As Birmingham City Schools searches for its next superintendent, the school board wants the community heavily involved in the process, BBOE President Randall Woodfin said Monday afternoon.
The BBOE has released a survey that asks what leadership qualities the next superintendent should possess. Woodfin hopes members of the community — teachers, parents, concerned citizens and business leaders — will take a moment to complete the survey.
“We think it is important that we get input and information from the community stakeholders and get a feel for their wants and needs,” said Woodfin of the survey that began with the board. “But the meat of the survey is rooted in what leadership qualities and characteristics the people are looking for in the next superintendent.”
The online survey will be available until Nov. 16, and is open to anyone who wishes to take a couple of minutes to fill it out. After the survey closes, Woodfin explained, the Alabama Association of School Boards (AASB) will collect the data and analyze the findings.
Besides the survey, the community-based search process will include open forums, which are expected to be held on Nov. 18 and 19 at several Birmingham schools.
“As currently planned, community meetings will be held at three high schools on November 18th, simultaneously, and then at the remaining three schools on the 19th,” according to a statement released by the BBOE. “Please note, participants can attend any meeting of their choosing, but we are encouraging participants to follow the suggested meeting site in order to balance attendance among locations.”
When all the information from the survey and community forums is handed over to the AASB, “They are going to put all the information together from the town hall meetings and the survey and give it back to us and say, ‘Here is what the community had to say and what they are looking for in the next superintendent,’” Woodfin said.
He characterized the search to replace outgoing Superintendent Craig Witherspoon as “the most important decision we have to make.” He noted that it is not just the school board’s decision to make, but Birmingham’s as a whole.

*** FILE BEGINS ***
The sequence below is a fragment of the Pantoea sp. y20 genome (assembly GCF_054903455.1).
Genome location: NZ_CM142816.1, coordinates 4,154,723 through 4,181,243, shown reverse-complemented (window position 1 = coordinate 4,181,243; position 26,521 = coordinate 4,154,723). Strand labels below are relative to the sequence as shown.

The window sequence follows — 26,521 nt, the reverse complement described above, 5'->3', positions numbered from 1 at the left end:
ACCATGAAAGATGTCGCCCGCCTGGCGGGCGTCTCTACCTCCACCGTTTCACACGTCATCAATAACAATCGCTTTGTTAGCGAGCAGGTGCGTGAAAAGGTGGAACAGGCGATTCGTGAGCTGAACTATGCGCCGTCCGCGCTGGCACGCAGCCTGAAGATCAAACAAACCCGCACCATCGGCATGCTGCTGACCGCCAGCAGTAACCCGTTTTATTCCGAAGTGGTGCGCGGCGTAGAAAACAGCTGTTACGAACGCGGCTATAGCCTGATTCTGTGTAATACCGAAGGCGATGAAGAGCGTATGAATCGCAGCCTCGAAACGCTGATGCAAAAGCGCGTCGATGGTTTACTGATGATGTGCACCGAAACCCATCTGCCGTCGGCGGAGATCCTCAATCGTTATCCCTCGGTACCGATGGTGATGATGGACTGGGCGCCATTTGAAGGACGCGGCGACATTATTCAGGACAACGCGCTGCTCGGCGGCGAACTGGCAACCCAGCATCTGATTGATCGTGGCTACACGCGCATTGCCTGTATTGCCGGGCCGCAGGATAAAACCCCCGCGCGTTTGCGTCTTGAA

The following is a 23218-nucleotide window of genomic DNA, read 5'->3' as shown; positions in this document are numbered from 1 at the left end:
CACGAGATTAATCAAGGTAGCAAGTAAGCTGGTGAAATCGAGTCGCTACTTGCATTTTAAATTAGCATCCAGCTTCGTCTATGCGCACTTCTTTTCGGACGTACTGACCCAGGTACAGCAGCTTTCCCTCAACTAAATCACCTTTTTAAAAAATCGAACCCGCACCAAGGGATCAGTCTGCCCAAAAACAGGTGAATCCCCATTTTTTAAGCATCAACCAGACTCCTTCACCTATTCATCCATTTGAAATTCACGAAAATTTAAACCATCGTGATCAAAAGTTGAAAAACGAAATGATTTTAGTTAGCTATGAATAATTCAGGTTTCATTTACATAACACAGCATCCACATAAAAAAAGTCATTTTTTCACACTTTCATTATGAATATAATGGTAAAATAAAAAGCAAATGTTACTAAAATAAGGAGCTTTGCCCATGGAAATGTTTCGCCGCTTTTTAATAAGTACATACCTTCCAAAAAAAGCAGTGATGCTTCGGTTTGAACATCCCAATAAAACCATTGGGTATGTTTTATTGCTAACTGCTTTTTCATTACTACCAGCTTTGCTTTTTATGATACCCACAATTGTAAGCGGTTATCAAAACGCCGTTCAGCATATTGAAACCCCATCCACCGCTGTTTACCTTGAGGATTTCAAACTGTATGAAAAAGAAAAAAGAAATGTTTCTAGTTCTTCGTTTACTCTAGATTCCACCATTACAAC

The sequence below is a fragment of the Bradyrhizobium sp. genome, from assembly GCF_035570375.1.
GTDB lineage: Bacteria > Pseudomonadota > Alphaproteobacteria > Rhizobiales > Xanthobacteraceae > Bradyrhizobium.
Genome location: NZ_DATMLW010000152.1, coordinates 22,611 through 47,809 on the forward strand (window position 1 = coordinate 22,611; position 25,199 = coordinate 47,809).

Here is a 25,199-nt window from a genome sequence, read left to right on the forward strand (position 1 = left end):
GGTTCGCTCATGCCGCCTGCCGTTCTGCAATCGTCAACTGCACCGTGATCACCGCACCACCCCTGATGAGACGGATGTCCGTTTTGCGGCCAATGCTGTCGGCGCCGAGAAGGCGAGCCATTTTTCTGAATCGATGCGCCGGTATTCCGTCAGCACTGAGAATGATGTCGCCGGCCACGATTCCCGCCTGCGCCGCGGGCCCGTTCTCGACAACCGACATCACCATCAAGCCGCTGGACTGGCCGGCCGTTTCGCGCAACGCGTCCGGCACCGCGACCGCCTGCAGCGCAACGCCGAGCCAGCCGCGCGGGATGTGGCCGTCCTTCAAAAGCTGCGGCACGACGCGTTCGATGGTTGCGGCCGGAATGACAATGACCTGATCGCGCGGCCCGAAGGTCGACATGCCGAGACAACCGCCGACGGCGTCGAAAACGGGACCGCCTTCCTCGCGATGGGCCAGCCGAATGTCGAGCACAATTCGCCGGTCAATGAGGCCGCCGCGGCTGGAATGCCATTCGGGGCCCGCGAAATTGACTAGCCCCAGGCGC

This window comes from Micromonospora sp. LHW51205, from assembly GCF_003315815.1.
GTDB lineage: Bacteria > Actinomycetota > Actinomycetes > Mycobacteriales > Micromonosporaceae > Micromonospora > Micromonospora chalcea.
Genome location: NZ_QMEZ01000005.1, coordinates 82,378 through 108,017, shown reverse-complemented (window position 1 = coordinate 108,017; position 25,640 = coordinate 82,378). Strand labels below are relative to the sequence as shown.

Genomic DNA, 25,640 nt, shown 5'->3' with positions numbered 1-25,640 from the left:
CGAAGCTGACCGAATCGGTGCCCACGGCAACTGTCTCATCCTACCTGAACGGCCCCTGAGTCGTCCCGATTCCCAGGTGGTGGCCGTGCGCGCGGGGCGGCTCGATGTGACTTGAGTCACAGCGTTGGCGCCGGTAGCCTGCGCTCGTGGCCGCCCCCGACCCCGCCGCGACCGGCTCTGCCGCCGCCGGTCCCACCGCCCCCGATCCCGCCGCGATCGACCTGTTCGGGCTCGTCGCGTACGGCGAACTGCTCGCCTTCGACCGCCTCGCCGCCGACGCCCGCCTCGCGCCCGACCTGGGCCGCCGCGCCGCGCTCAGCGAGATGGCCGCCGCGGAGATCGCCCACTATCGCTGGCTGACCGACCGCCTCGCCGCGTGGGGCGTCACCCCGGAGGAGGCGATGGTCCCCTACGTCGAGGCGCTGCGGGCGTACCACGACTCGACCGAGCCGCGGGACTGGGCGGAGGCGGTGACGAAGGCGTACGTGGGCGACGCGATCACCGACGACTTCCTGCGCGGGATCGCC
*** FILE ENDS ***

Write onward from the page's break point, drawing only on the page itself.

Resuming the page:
Laura Gallitz, a member of the Avondale Elementary Parent Teacher Association, said that she has great respect for anyone who is willing to step into the office of Birmingham superintendent. “It’s been an uphill battle,” she said. The system has seen seven superintendents in the last 20 years.
“A great superintendent will [seek] to get information and input from teachers and principals, but not unnecessarily burden the instructors with reporting duties,” Gallitz said. “I hear from teachers and our principal that the daily paperwork required is cumbersome and interferes with instructional time. Hopefully, a good administrator will know how to balance this.
“A perfect human does not exist,” she added, but she remains optimistic that the right person for the job is out there — it’s just a matter of making the right choice.
“In my opinion, a new superintendent must not undo any of the tough financial decisions that have been made. We can’t come under state control or accreditation scrutiny again. I responded to the survey that growing district enrollment is one of the top priorities of a new leader, and I believe this wholeheartedly. I want every family in Birmingham to want to send their children to their neighborhood schools — and yes, I’ll be the one to say it — including white families like mine,” Gallitz said.
Witherspoon is expected to remain in office until Dec. 31. While Gallitz believes that having an interim superintendent would be bad for the ailing school system, Woodfin says it is unlikely that a permanent replacement will be found by the end of the year.
“We have to treat this like a campaign,” Woodfin explained, referring to the aggressive approach that the school board must take when engaging the community. “You can send questions in print all day long, but there are conversations that we must have in person to really get a feel for what people are looking for.”
On Oct. 21, the BBOE sent a query to various firms who will be tasked with finding potential candidates for the position of superintendent. Woodfin hopes that the information collected from the survey and the public forums will be bundled together and presented by early December to the firm eventually chosen by the board.
Laura Kate Whitney, who has a child enrolled in Birmingham City Schools, said that Witherspoon’s replacement needs to have an understanding of Birmingham’s turbulent history while being able to look forward to the future.
“This person should be a proven leader, equipped with significant levels of humility, business acumen and grit. We need a leader who understands the significant history of Birmingham, but has the ability to face forward in terms of politics, community relations and administrative strategy,” Whitney said.
“Ideally, Birmingham will be able to recruit leading innovators in the field of education,” she continued. “But we should also open the search to other business sectors outside of academia, sparing no opportunity to find the most capable, most prolific candidate to lead our city school system.”
The question of whether or not the superintendent will be chosen from within the school system or from outside the state remains unclear. As Woodfin said, “This is a decision we must all make together.”
The survey is available online via the Birmingham City School’s website or directly accessible at surveymonkey.com/s/BhamSearch2014.